John Cage’s Revolutionary Relevance

John Cage’s revolutionary idea: Dance (or any art) is not about something, it is something.

Cage watching Carolyn Brown in her dressing room at BAM, 1970

Cage watching Carolyn Brown in her dressing room at BAM, 1970

He lived this philosophy rather than preached it. His m.o. was curiosity, joy, and hard work, and it’s now been captured in John Cage Was, a big new book of photos taken by James Klosty between 1967 and ’72. Those were the years Klosty trailed the Merce Cunningham Dance Company, whose members included Carolyn Brown, Mel Wong, Sandra Neels (who has reconstructed Cunningham’s work), and Douglas Dunn (click here for his riddle-like tribute to Merce). Accompanying these masterful yet spontaneous photographs are quotes from dancers, composers, and visual artists, all incorporating the words “John Cage was.”

Cage was the architect of the ideas that made Merce Cunningham a renegade: the idea of creating music and dance separately but performing them simultaneously; the idea that there is no silence—there is always sound inside us or around us—and no stillness; and the idea of chance as an alternative to personal taste when composing music or dance.

He was also Cunningham’s musical advisor, driver of the VW tour bus, and the father figure who made touring fun for the dancers. His hobbies—playing chess and hunting for mushrooms—were legendary.

Cage on right, dancers, from left are, Carolyn Brown, Sandra Neels, Susanna Haymen-chaffee, Mel Wong, Chase Robinson

Cage on right, dancers, from left are, Carolyn Brown, Sandra Neels, Susana Hayman-Chaffey, Mel Wong, Chase Robinson, 1971

Many well-known people have colorful ways to describe Cage in this book. Baryshnikov calls him a “wicked genius.” Twyla Tharp calls him a “gentle anarchist.” Robert Wilson contributes a visual poem about his “renaissance mind.” Carolyn Brown (whose own book on Cage and Cunningham is passionately complex ) says Cage was “the heart and soul of the Cunningham Dance Company, making the experience of dancing with Merce an ever-surprising, vital, life-changing voyage.” The composer John Luther Adams writes, “Cage’s music is all about…the experience of listening.” You will find other quotes by Yvonne Rainer, Mark Morris, Stephen Sondheim, Gavin Bryars, and Yoko Ono.

Merce and Carolyn Brown rehearsing Suite in Westbeth Studio, 1972

Merce and Carolyn Brown rehearsing Suite in Westbeth Studio with Cage at the piano, 1972

Klosty’s photos reveal Cage to be an impish, spontaneous person. (I remember when he “played” the cacti at Danspace in 1977, with utter glee at the sound of each pluck of the prickly plant.) He was always up for a photo op, unlike Cunningham who, it may be apparent in these pages, was less eager to cooperate with the camera.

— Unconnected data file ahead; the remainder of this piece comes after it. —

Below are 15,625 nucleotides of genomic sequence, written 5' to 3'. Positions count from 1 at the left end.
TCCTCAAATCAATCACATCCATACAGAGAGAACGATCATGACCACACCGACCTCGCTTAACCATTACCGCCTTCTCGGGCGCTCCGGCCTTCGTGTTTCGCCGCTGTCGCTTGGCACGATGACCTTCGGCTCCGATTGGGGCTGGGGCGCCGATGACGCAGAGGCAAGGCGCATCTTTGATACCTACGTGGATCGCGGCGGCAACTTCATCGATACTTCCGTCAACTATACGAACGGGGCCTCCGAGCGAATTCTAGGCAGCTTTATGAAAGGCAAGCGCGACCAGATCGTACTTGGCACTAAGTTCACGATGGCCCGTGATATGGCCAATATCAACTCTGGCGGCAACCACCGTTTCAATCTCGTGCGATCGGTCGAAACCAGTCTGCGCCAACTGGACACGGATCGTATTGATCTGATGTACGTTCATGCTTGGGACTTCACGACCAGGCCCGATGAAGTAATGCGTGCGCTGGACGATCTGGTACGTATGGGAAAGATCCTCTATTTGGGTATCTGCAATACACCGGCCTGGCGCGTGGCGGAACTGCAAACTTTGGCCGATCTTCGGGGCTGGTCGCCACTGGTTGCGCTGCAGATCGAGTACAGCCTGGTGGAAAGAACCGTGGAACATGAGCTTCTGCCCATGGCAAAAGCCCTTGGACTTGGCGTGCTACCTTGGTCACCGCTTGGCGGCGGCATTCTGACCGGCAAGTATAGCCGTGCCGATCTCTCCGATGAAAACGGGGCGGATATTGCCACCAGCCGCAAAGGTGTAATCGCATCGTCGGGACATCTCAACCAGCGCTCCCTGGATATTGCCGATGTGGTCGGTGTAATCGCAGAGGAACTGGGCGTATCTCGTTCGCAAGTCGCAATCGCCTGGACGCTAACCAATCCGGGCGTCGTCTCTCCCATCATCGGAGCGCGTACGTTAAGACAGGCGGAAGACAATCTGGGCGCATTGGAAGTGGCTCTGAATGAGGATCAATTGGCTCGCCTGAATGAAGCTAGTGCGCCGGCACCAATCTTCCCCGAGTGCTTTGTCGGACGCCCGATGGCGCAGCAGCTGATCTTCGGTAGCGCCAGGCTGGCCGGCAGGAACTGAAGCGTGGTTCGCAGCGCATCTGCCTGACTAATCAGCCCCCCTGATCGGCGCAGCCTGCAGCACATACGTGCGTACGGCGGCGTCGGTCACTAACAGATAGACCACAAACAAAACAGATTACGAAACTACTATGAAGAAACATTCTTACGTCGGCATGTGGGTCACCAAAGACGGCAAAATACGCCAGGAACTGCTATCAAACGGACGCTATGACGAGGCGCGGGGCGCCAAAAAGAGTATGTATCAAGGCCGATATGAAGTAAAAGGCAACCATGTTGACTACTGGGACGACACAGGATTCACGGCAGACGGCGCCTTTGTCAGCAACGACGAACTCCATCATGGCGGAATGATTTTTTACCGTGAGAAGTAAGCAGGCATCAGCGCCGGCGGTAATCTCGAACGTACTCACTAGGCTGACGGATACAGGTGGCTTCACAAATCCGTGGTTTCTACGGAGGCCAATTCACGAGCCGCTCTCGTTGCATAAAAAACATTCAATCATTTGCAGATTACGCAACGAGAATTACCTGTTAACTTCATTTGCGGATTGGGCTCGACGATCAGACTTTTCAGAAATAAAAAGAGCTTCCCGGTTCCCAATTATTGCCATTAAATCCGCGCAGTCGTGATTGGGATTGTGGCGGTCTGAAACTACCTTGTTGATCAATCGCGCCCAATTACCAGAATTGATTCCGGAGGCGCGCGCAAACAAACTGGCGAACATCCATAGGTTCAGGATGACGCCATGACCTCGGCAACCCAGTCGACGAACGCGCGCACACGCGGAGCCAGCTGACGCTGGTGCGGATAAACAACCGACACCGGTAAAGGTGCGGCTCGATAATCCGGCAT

Cage with Carolyn Brown and Chase Robinson, 1971

Cage with Carolyn Brown and Chase Robinson, 1971

As Klosty writes in his introduction, he hopes that readers will find here “glimpses into an always searching, unfailingly playful, uniquely beautiful spirit.” And those glimpses abound in these pages. And if you want to find out why Ain Gordon, son of David and Valda, at the age of 5 or 6, called John Cage his best friend, well, buy the book.

I love the clarity of Cage’s idea that art or dance is something in itself rather than in the service to something else. And yet I still hear people struggling to define what a dance is “about,” assuming they’ll find a theme or “meaning” if they dig under a pile of form or pattern. Yes, sometimes there is a theme that can be identified, but other times there may be a focus, not necessarily a theme.

I think Cage liberated us from certain stale expectations and conventions. He accomplished that with his gusto for life as much as with his groundbreaking ideas. Thank you, James Klosty and Wesleyan University Press (which has published seven of Cage’s books, starting in 1961), for reminding us of his presence with this profusion of beautiful, at times poetic images. Click here to order the book.

Merce and John at Westbeth, possibly looking into the makings of Cage's "prepared piano," 1972

Merce and John at Westbeth, possibly looking into the makings of Cage’s “prepared piano,” 1972. All photos by James Klosty




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2 thoughts on “John Cage’s Revolutionary Relevance

  1. Thanks Wendy. The timing is perfect. My Berkshire Pulse choreography students are about to show their solo works to an audience of parents, peers, and teachers for feedback…ala Bennington showings. Then they will create an event using individual & shared material to various previously unheard sound scores. I plan to read to them from this commentary before the showing… Best, Laurie

  2. can’t wait to see the book. story…in 1959ish the cunningham company came to carbondale illinois. we had a party for them at my parent’s house. i was thrilled of course. john was so relaxed and put all our nervous guests at ease. ps…that was when i asked judy dunn where i should go to college. bennington. am practicing being e.e. cummings. can’t use the shift.

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